## Franklin's Notes

### Boolean algebra

A boolean algebra can be expressed in first-order logic as a model of the language $\mathscr{L} = {+,\cdot,\overline{},0,1}$, where $+$ and $\cdot$ are binary operations (or 2-placed function symbols) and $\overline{}$ is a unary operation (or a 1-placed function symbol), which satisfies the theory consisting of the following axioms:

1. Associativity.
2. Commutativity.
3. Idempotence.
4. Distributivity.
5. Absorption.
6. DeMorgan's laws.
7. Laws of zero and one.
8. Double negation.

A partial order $\leq$ may be defined on a boolean algebra by saying that $x\leq y$ if and only if $x+y=y$. Under this definition, $0$ and $1$ are the smallest and largest elements respectively. Additionally, the least upper bound of two elements $x,y$ is given by $x+y$, while the greatest lower bound is $x\cdot y$.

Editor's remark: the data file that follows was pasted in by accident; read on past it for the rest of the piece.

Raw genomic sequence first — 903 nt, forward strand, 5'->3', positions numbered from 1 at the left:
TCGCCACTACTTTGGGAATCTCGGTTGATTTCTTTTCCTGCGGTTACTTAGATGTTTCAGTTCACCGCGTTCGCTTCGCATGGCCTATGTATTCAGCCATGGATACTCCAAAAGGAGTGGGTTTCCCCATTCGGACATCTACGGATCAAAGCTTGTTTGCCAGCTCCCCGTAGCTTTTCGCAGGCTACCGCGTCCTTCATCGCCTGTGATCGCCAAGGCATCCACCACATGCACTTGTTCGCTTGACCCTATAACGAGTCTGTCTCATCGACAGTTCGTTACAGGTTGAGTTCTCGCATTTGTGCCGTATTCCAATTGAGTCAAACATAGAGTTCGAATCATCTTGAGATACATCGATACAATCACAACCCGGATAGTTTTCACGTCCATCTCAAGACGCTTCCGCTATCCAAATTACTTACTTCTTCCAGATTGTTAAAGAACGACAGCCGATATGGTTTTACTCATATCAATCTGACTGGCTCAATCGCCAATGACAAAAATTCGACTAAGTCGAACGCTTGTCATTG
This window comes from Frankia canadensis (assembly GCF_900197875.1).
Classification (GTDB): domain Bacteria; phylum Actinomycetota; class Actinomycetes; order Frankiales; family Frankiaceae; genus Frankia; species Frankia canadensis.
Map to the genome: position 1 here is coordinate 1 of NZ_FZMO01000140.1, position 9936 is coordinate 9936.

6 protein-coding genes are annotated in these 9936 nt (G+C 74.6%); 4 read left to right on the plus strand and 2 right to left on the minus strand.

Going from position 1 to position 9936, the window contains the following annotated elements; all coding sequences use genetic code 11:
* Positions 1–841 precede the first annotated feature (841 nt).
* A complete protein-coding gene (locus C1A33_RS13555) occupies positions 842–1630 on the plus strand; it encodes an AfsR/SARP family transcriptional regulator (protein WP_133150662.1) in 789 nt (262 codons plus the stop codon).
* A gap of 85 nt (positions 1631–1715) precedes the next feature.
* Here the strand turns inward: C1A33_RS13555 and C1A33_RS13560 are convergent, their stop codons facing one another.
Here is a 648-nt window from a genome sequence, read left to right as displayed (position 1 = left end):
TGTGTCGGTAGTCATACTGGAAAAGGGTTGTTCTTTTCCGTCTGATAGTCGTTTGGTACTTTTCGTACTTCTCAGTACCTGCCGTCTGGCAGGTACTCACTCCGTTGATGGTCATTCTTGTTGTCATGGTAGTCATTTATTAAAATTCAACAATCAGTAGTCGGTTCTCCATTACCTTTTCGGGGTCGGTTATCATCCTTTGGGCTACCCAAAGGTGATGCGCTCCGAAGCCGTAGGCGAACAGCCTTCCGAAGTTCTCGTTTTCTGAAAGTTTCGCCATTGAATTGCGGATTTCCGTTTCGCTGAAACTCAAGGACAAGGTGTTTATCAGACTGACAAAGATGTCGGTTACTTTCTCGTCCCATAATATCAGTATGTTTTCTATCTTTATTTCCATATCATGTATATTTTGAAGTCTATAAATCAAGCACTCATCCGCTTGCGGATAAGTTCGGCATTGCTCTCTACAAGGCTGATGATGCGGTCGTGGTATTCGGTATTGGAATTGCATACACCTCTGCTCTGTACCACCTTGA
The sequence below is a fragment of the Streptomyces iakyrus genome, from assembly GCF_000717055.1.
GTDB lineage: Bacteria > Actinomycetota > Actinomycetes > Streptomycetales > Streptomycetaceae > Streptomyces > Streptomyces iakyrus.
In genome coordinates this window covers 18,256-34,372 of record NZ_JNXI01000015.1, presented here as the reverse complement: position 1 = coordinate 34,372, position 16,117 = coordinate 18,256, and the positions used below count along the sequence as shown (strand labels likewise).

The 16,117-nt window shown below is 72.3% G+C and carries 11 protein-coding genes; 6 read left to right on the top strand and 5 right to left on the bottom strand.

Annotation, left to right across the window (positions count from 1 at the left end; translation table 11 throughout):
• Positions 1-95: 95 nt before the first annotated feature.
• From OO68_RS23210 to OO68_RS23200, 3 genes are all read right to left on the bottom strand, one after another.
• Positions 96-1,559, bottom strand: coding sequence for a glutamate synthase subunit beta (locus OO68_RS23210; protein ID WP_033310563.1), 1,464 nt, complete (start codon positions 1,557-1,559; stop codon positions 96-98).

An element $x$ of a boolean algebra is called an atom if there is no element of $y$ strictly between $0$ and $x$, i.e. $\not\exists y ~ 0<y<x$. The boolean algebra is called atomic if every nonzero element is greater than or equal to ("includes") some atom. On the other hand, it is called atomless if it has no atoms. The additional axiom gives the theory of atomic boolean algebras, whereas the axiom gives the theory of atomless boolean algebras.

Representation theorem for boolean algebras. Every boolean algebra is isomorphic to a field of sets.

The above theorem can be proven by explicitly constructing a field of sets equivalent to the boolean algebra, namely one whose elements are the sets of ultrafilters containing each element of $A$, as demonstrated in this note .